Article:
Preserve, Reuse, and Pass Forward Oregon's Historic Resources...
If you weren't one of the 400 or so people who came to HPLO events over the past two weeks, then there's a lot to fill you in on. First, Steven Semes' program on compatibility and new traditional architecture got people talking about the look and feel of new design in historic areas, especially in Portland's cast iron district (the presentation was video recorded--if anyone wants a copy let us know). Second, the Preservation Roundtable provided a great opportunity to see some of Jacksonville's best brick structures and, of course, engage in conversations about the obstacles and opportunities for rehabilitating masonry buildings (the May session in Astoria promises to be just as good). Finally, the Portland mayoral candidate debate packed the White Stag auditorium to the brim, providing a robust opportunity to hear the candidates' visions for preservation, design, and livability.
In addition to all of that, now is the time to get those 2012 Most Endangered Places nominations in for review. The deadline for submission is Monday so if you've yet to nominate that special place then you know what you have to do.
What else is going on across Oregon you might ask. Well here's this week's Roundup:
Eugene. A fun story about the century-long history of a venerable Eugene restaurant.
Jacksonville. The HPLO's first Preservation Roundtable session of 2012 was well-attended by a spectrum of masonry building stakeholders who were eager to talk about regulation, incentives, and seismic retrofits. News articles on the event can be found here and here and some pictures are included in this post.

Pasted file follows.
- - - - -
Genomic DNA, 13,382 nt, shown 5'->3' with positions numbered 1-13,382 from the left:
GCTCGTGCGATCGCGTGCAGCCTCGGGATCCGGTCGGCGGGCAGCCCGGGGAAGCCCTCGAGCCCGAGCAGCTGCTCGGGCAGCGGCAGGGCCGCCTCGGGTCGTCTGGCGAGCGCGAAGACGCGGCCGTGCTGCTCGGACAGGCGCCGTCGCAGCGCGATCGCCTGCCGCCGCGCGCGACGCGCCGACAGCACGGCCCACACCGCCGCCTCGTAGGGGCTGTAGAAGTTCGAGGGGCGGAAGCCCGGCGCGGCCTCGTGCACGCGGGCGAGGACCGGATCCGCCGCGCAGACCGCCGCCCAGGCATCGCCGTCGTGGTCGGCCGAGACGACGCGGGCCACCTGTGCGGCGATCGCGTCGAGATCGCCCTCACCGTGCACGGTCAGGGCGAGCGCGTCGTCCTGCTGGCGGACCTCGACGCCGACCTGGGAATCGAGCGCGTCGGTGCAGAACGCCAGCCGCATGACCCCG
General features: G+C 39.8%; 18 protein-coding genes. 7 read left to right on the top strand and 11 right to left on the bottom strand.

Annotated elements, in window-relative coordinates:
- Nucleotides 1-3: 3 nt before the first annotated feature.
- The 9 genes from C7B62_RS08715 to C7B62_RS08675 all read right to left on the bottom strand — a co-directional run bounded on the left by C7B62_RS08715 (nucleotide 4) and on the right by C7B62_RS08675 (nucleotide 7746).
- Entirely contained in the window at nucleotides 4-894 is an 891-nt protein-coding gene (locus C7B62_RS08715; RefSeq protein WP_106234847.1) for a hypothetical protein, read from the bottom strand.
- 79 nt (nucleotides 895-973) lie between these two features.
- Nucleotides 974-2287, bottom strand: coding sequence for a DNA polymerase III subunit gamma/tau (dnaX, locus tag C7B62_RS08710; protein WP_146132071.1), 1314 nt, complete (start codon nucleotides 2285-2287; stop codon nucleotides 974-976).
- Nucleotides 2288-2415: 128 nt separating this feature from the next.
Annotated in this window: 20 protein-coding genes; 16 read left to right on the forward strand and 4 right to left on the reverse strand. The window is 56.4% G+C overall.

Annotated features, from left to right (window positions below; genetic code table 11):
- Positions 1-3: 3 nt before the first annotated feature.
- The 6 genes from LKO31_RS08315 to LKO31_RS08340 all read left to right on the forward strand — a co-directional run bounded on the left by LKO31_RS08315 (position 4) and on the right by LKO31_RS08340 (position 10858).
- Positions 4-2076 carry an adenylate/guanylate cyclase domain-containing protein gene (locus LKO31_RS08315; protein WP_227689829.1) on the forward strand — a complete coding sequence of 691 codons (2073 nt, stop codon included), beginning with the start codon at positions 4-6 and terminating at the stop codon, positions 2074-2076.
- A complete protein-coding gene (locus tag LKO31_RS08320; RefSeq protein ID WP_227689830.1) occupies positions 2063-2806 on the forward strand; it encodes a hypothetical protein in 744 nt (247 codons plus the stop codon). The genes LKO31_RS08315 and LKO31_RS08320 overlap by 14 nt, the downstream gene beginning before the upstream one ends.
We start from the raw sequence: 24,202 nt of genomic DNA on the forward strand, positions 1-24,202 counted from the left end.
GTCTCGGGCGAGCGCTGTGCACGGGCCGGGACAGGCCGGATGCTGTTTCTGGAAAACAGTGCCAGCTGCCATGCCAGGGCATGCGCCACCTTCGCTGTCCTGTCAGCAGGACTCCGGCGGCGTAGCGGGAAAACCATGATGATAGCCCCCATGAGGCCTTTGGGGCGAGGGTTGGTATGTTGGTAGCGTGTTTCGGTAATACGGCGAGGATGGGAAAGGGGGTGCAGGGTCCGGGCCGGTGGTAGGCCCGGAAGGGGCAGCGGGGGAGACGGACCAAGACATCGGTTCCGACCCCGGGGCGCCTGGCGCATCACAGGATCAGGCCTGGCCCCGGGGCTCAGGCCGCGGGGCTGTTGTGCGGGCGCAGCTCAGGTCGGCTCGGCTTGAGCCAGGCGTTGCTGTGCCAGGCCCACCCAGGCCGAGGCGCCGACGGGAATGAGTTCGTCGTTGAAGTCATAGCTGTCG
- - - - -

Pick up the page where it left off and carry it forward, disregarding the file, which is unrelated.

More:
Medford. The Holly Theatre's marquee gets switched 'on' next month as part of the major rehab project.
Portland. A panel discussion on Old Town exposed some of the divergent options on the future of the neighborhood (the article also notes that a local developer is planning a "compatible" project adjacent to Skidmore Fountain); the Building Portland blog takes on some related issues pertaining to parking; HPLO board member Hal Ayotte has been selected for the 2012 McMath Award; the Custom House has sold to an East Coast real estate firm; the German American Society is rehabilitating their building at NE Sandy and Alameda; the O's opinion pages features a preservation op-ed by Steven Semes and Michael Mehaffy; the Jantzen Beach carousel is set to close in April (there's a Facebook group with more info here); and a falling tree damaged the Park Blocks' St. James Lutheran Church.
Statewide. As mentioned before, get those Most Endangered Places nominations in by Monday!
That's it for this week! Thanks to HPLO board members Matthew Roman and Liz Carter for the photos of Jacksonville.